I should be working on the WIP, but this is had to get on paper. Let me know what you think.
When people talk about the purge now they mostly fall in one of two camps. Some worship at the altar of mysterious holy-or-unholy retribution. We got it ‘cause we deserved it or, flip side, we got it because some badass demon decided to visit it upon us and we were just simple little sheep led to slaughter mainly due to poor demon-identification skills. The other camp, those who persist in hoping that rational thought will save us, talk it out by trying to knit pieces of science together like a lifeline. We can trace the “vector” back to “case 1” and then science the hell out of it and then stop it. Stop it! Stop it!!!
Problem is god is a cagey son-of-a-bitch, demons are immortal and science is so damn slow.
So you could see how this was going to go down. God’s men would put your mind at ease about the end, demon fighters and demon deputies ate up all the media time trying to figure out how who was doing the demon’s work for him or why his work was good for the country, and the science types had to fall back on prayer that somebody with real skills and knowledge was working on a solution somewhere.
Those of us who clearly understood this scenario, regardless of our natural biases, had only one true option. Stay or go. Not fight or flight, mind you, because we do both all too often. The option was and is stay or go. Stay where you are, fortify your walls and yourself and deal with what comes, or go where you want to be to fortify your walls and yourself and deal with what comes.
I thought I was a stay, but now I’m a go. That’s how Clare and I, and the dog, ended driving hard across the southwest toward the rising sun and home.
Note: Next week I’ll talk about choosing between future fiction that is inwardly oriented vs. outwardly oriented.
One of the issues that bedevils me when I start writing a new story (and there are many) is determining the right timeline. Stories set in the past are easier than those in the future because, whatever point in time the story resides in, the setting is understood and accepted. One need merely to figure out where on that timeline one wants to tether the story in question and then ensure the settings and other elements are credible according to the historic record. But the future…well. There is no line. One must select a point in the ether and color outside the lines because there are no lines, and this is really fun, but creating a credible story in any future is tricky business. Continue reading
This is the last review of the short stories nominated for the 2017 Nebula Awards.
According to the podcast introduction on Uncanny, this story really wowed people during a recent reading. I, however, remained uncertain about this bizarre story even after two readings. If you’ve watched “Westworld,” you’ll know that sometimes things don’t look like anything to you. It happens to humans as well as hosts. You can’t even begin to describe what is before you. Your programming is limited, faulty perhaps.
Here’s what I did manage to glean from the story: An unsuspecting person is invited into a torture museum (?) and given a personal tour by something not human. The ugliness of scientific and medical practices on the host and those like her (?) seems to inspire this museum’s collection. It is clear she (?) will extract something from the newest guest before the tour ends.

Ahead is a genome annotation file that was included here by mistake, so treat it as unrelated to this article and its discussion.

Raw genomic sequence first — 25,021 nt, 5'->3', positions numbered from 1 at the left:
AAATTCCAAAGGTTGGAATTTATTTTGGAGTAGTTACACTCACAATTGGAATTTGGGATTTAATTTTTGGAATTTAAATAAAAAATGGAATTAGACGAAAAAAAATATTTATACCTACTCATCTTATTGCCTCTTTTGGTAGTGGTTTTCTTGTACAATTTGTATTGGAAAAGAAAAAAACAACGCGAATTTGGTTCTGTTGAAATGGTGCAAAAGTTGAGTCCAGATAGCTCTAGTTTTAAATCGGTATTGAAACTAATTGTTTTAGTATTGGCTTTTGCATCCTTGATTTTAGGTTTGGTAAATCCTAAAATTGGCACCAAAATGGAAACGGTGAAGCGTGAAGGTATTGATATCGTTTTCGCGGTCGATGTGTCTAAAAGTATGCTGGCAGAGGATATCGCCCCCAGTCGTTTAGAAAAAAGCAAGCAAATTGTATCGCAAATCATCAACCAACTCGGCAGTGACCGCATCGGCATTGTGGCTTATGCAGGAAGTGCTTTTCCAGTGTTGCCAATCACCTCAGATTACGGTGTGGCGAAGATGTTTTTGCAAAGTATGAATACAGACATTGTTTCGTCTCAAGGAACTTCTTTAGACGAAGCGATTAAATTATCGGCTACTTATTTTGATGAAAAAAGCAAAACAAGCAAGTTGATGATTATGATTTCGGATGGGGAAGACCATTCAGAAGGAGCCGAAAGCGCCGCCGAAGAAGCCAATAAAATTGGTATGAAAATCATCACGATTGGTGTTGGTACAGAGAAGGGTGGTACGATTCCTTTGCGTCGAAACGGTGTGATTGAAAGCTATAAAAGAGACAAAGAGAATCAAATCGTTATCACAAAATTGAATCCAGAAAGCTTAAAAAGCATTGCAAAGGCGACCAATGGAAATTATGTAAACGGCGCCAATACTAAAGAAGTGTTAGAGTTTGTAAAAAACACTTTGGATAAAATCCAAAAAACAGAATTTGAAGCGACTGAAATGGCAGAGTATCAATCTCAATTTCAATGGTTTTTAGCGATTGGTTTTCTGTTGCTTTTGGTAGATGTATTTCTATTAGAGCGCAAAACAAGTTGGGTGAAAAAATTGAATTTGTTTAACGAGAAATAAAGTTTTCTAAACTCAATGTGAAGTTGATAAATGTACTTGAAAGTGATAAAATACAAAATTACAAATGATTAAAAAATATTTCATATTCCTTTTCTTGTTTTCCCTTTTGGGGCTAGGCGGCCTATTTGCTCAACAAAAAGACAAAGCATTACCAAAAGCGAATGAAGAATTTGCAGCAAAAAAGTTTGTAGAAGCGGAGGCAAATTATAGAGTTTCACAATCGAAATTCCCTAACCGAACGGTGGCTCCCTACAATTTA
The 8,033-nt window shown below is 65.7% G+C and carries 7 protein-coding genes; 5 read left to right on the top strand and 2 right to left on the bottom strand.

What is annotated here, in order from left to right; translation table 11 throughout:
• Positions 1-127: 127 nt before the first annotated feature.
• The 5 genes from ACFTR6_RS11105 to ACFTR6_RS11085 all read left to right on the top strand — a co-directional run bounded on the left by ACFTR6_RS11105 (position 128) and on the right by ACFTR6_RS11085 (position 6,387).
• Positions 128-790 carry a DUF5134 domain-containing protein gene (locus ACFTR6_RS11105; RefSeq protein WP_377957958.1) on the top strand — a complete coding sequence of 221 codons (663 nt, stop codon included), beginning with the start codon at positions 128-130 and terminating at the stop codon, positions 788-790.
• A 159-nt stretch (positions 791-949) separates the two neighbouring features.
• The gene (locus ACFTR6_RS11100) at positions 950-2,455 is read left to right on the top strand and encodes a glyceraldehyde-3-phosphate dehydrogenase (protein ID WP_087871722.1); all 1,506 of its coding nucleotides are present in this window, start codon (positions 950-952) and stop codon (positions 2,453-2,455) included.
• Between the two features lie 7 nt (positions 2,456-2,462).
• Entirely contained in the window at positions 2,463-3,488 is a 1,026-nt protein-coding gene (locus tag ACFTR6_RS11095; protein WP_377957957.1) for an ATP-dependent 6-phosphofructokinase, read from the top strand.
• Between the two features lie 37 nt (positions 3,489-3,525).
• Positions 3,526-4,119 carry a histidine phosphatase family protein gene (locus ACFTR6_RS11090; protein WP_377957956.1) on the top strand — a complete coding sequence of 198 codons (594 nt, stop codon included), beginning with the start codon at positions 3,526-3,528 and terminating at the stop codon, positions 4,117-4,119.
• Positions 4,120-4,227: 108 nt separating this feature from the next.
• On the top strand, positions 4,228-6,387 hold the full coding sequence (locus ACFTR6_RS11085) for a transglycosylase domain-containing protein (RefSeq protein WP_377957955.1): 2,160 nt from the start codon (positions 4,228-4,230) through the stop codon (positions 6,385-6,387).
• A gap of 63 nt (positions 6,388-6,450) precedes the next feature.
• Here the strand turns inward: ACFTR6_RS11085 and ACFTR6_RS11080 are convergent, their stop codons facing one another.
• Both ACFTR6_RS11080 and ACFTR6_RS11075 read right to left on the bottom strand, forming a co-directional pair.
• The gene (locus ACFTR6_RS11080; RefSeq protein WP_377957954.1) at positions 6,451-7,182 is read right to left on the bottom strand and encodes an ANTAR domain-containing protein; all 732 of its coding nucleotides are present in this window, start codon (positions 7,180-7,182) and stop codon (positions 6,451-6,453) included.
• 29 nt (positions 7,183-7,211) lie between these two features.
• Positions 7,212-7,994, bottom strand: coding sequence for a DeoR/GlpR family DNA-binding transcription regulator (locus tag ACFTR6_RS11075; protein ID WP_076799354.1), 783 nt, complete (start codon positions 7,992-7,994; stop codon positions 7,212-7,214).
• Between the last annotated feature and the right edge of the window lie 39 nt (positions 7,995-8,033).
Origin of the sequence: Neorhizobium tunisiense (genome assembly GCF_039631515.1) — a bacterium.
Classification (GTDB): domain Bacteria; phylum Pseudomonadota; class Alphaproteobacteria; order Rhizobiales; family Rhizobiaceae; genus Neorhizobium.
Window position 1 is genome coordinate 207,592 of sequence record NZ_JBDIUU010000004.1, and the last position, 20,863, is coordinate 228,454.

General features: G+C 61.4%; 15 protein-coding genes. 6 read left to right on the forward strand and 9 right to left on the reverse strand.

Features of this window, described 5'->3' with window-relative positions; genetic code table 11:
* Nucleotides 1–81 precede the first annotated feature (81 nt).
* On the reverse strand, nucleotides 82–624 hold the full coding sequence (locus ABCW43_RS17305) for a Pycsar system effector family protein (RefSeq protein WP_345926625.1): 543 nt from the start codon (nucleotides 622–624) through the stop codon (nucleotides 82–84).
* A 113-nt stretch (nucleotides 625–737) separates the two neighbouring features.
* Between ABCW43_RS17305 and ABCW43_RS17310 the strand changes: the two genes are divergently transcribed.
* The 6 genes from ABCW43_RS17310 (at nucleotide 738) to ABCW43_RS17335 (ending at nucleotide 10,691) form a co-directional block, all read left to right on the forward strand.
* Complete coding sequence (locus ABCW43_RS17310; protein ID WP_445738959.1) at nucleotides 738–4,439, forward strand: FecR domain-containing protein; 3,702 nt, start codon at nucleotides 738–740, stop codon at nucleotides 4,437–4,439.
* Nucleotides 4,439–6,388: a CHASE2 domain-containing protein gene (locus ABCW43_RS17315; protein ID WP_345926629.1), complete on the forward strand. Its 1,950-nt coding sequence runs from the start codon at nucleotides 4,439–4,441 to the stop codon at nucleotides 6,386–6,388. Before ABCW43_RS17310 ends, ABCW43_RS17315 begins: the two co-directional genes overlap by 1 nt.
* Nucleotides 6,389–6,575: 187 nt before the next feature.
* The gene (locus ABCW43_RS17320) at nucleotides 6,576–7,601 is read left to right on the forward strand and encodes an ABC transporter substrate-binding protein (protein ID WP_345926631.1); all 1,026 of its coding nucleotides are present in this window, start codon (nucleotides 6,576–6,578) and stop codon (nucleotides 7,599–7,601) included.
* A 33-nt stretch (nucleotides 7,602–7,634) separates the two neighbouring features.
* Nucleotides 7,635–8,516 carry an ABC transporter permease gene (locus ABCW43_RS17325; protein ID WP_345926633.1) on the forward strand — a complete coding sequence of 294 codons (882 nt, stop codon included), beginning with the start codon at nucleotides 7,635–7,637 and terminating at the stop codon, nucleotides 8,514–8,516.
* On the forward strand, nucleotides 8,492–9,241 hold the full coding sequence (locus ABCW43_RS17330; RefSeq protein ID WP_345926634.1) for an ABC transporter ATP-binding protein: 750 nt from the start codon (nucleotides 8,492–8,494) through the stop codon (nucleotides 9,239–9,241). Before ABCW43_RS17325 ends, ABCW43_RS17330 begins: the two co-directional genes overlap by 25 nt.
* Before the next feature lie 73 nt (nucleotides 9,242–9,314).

The voice narrating is very intriguing and the imagery of transforming human into something else was suitably eery. The story reminded me a lot of The Motion of Puppets by Keith Donohue, but I was not able to really sort out what was happening to the hapless human invited into this place.
I’m really very sorry, Fran Wilde, because I know from reading your other work that you are a gifted writer. The comprehension problem is entirely mine. Won’t I regret it if you win the Nebula!
It’s really not right to rate this story at all, but if I had to–palm flat and 3 stars out of 5.
This is the fifth in a series of reviews of the short stories nominated for the 2017 Nebula Awards. The full list of nominees for short fiction is here.
Finally, a nominee that is not about AI or robots! Matthew Kressel’s story “The Last Novelist (or a Dead Lizard in the Yard)” is a testament to good old, human-centric storytelling, even though there are aliens in it. I was really tired of reading about the ascent of the non-living intelligences this Nebula season. Give me a violet-eyed alien with humanoid features any day. Overreaction? Sometimes it feels good to see yourself and fellow humanoids represented in science fiction.
A writer is dying. He’s living out his last days on a distant planet, trying to finish his last novel. His muse shows up in the form of a curious, alien child who is fascinated by writing, illustrating, even typesetting. This is a writer’s dream is it not? There is conflict and resolution, and the baton is more-or-less passed.
The story satisfied me, because, as I said, I was really tired of artificial intelligence stories, and Kressel’s powers of description and pacing is very comforting. On a second reading, however, I realized how mainstream the story is. I asked myself whether there was anything in this story that made the violet-eyed humanoids on Ardabaab absolutely essential to the story. Although the story is naturally most plausible if set in some distant future, there appears to be no reason why the writer (in the story, not Kressel) couldn’t have addressed his mortality and concerns about the continuation of his art among humans in the earth’s future. Continue reading